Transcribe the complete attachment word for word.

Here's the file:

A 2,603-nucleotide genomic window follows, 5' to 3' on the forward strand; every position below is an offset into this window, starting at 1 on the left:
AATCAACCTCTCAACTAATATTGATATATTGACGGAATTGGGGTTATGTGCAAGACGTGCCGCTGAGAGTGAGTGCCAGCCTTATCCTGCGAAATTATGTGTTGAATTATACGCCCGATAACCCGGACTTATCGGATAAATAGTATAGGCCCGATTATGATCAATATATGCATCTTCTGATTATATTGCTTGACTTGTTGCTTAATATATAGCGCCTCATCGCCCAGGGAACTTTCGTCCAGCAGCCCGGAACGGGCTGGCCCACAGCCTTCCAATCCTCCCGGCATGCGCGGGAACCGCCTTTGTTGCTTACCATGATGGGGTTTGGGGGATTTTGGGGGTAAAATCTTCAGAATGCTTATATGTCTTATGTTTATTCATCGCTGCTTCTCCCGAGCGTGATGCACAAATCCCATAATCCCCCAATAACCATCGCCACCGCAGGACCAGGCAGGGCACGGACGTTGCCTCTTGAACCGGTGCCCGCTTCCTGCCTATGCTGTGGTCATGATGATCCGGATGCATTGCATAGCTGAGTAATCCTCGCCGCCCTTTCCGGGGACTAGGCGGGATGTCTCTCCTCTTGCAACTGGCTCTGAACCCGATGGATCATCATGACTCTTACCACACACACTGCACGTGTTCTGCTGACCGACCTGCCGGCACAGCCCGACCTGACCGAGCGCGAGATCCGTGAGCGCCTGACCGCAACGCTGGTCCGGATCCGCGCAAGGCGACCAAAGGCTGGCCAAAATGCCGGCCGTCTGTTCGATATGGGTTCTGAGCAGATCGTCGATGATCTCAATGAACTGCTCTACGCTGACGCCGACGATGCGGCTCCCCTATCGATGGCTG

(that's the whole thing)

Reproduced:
A 2,603-nucleotide genomic window follows, 5' to 3' on the forward strand; every position below is an offset into this window, starting at 1 on the left:
AATCAACCTCTCAACTAATATTGATATATTGACGGAATTGGGGTTATGTGCAAGACGTGCCGCTGAGAGTGAGTGCCAGCCTTATCCTGCGAAATTATGTGTTGAATTATACGCCCGATAACCCGGACTTATCGGATAAATAGTATAGGCCCGATTATGATCAATATATGCATCTTCTGATTATATTGCTTGACTTGTTGCTTAATATATAGCGCCTCATCGCCCAGGGAACTTTCGTCCAGCAGCCCGGAACGGGCTGGCCCACAGCCTTCCAATCCTCCCGGCATGCGCGGGAACCGCCTTTGTTGCTTACCATGATGGGGTTTGGGGGATTTTGGGGGTAAAATCTTCAGAATGCTTATATGTCTTATGTTTATTCATCGCTGCTTCTCCCGAGCGTGATGCACAAATCCCATAATCCCCCAATAACCATCGCCACCGCAGGACCAGGCAGGGCACGGACGTTGCCTCTTGAACCGGTGCCCGCTTCCTGCCTATGCTGTGGTCATGATGATCCGGATGCATTGCATAGCTGAGTAATCCTCGCCGCCCTTTCCGGGGACTAGGCGGGATGTCTCTCCTCTTGCAACTGGCTCTGAACCCGATGGATCATCATGACTCTTACCACACACACTGCACGTGTTCTGCTGACCGACCTGCCGGCACAGCCCGACCTGACCGAGCGCGAGATCCGTGAGCGCCTGACCGCAACGCTGGTCCGGATCCGCGCAAGGCGACCAAAGGCTGGCCAAAATGCCGGCCGTCTGTTCGATATGGGTTCTGAGCAGATCGTCGATGATCTCAATGAACTGCTCTACGCTGACGCCGACGATGCGGCTCCCCTATCGATGGCTG